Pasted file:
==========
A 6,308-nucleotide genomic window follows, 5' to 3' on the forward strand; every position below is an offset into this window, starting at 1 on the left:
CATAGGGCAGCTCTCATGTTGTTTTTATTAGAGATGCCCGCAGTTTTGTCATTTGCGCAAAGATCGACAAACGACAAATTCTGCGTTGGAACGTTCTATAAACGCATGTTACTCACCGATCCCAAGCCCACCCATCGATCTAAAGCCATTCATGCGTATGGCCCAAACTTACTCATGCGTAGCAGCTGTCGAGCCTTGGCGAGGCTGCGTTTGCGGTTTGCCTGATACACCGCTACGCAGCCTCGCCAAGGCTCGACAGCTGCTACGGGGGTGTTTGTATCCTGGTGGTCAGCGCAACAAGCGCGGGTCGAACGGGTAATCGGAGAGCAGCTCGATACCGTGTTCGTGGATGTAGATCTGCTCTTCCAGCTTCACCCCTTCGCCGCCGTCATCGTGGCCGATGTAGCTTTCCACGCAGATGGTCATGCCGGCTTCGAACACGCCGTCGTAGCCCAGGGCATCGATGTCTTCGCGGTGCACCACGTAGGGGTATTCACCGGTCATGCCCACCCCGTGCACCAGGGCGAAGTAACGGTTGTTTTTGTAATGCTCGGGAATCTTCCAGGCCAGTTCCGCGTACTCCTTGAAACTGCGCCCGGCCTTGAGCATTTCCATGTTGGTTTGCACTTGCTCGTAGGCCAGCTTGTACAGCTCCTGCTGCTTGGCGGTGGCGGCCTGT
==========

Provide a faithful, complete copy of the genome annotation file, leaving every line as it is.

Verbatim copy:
A 6,308-nucleotide genomic window follows, 5' to 3' on the forward strand; every position below is an offset into this window, starting at 1 on the left:
CATAGGGCAGCTCTCATGTTGTTTTTATTAGAGATGCCCGCAGTTTTGTCATTTGCGCAAAGATCGACAAACGACAAATTCTGCGTTGGAACGTTCTATAAACGCATGTTACTCACCGATCCCAAGCCCACCCATCGATCTAAAGCCATTCATGCGTATGGCCCAAACTTACTCATGCGTAGCAGCTGTCGAGCCTTGGCGAGGCTGCGTTTGCGGTTTGCCTGATACACCGCTACGCAGCCTCGCCAAGGCTCGACAGCTGCTACGGGGGTGTTTGTATCCTGGTGGTCAGCGCAACAAGCGCGGGTCGAACGGGTAATCGGAGAGCAGCTCGATACCGTGTTCGTGGATGTAGATCTGCTCTTCCAGCTTCACCCCTTCGCCGCCGTCATCGTGGCCGATGTAGCTTTCCACGCAGATGGTCATGCCGGCTTCGAACACGCCGTCGTAGCCCAGGGCATCGATGTCTTCGCGGTGCACCACGTAGGGGTATTCACCGGTCATGCCCACCCCGTGCACCAGGGCGAAGTAACGGTTGTTTTTGTAATGCTCGGGAATCTTCCAGGCCAGTTCCGCGTACTCCTTGAAACTGCGCCCGGCCTTGAGCATTTCCATGTTGGTTTGCACTTGCTCGTAGGCCAGCTTGTACAGCTCCTGCTGCTTGGCGGTGGCGGCCTGT